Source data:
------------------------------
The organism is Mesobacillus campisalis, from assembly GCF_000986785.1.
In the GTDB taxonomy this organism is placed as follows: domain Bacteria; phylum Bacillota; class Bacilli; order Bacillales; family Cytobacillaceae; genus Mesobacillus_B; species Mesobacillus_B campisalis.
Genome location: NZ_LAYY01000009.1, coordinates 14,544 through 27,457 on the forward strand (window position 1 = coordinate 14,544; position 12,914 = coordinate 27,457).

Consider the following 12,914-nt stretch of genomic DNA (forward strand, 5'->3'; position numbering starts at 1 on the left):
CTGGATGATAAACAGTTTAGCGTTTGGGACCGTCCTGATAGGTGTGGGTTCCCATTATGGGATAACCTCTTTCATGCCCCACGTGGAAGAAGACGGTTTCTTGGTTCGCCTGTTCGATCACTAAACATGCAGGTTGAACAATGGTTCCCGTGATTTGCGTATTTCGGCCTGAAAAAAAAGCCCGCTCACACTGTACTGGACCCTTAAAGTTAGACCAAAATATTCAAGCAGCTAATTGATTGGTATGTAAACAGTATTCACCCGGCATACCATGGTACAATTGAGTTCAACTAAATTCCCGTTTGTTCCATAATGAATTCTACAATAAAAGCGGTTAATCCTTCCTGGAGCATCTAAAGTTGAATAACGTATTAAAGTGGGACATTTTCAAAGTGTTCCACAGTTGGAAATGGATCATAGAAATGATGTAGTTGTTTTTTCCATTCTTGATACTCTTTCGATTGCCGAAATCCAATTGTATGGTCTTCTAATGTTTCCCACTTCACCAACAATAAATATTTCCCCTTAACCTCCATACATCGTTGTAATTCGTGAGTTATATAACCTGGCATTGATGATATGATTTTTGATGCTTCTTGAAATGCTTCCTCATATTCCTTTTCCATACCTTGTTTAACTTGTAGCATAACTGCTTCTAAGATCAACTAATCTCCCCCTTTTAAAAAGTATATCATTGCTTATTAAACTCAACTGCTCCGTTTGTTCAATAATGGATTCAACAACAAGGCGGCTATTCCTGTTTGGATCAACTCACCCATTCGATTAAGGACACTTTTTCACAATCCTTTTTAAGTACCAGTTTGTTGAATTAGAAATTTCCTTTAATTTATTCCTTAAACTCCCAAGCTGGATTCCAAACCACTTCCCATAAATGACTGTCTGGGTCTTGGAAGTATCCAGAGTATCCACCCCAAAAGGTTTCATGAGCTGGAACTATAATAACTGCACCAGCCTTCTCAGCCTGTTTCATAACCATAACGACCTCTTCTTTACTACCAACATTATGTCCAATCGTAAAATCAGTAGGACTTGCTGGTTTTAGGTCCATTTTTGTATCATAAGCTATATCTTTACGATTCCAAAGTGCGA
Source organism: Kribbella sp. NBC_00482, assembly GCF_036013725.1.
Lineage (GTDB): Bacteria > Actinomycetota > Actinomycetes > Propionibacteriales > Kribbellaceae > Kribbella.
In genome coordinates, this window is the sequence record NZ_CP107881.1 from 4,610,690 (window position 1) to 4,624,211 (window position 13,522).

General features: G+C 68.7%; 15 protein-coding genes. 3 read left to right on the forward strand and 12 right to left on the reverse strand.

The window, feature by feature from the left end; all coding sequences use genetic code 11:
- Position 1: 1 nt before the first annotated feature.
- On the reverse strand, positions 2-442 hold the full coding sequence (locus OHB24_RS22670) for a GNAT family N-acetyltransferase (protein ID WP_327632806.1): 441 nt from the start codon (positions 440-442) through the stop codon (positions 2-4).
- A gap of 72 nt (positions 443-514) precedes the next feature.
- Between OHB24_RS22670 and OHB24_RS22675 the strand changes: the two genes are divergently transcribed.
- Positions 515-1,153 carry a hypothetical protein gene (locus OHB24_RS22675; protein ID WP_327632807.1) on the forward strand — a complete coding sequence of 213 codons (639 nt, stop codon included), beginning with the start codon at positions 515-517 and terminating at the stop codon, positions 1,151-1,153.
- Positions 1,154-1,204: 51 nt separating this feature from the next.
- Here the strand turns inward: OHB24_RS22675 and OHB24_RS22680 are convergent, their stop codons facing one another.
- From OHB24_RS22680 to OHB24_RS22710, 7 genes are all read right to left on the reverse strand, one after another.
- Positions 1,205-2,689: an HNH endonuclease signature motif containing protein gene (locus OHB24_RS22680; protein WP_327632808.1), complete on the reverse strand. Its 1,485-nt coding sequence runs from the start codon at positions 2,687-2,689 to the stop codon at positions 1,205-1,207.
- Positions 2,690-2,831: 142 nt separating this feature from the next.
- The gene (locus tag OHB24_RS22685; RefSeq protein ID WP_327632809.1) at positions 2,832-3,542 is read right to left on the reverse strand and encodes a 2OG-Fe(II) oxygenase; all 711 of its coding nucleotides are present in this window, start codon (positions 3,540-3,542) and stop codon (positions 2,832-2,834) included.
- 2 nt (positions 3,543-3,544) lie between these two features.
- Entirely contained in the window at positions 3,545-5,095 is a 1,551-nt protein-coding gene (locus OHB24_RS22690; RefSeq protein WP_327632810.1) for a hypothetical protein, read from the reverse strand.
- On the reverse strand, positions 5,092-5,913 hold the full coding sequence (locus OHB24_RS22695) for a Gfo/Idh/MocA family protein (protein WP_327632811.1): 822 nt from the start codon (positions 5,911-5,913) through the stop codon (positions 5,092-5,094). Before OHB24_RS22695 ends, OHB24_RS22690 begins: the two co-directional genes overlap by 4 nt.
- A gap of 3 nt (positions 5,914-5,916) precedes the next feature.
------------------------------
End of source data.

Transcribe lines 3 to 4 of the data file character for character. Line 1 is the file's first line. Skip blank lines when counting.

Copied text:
Genome location: NZ_LAYY01000009.1, coordinates 14,544 through 27,457 on the forward strand (window position 1 = coordinate 14,544; position 12,914 = coordinate 27,457).

Consider the following 12,914-nt stretch of genomic DNA (forward strand, 5'->3'; position numbering starts at 1 on the left):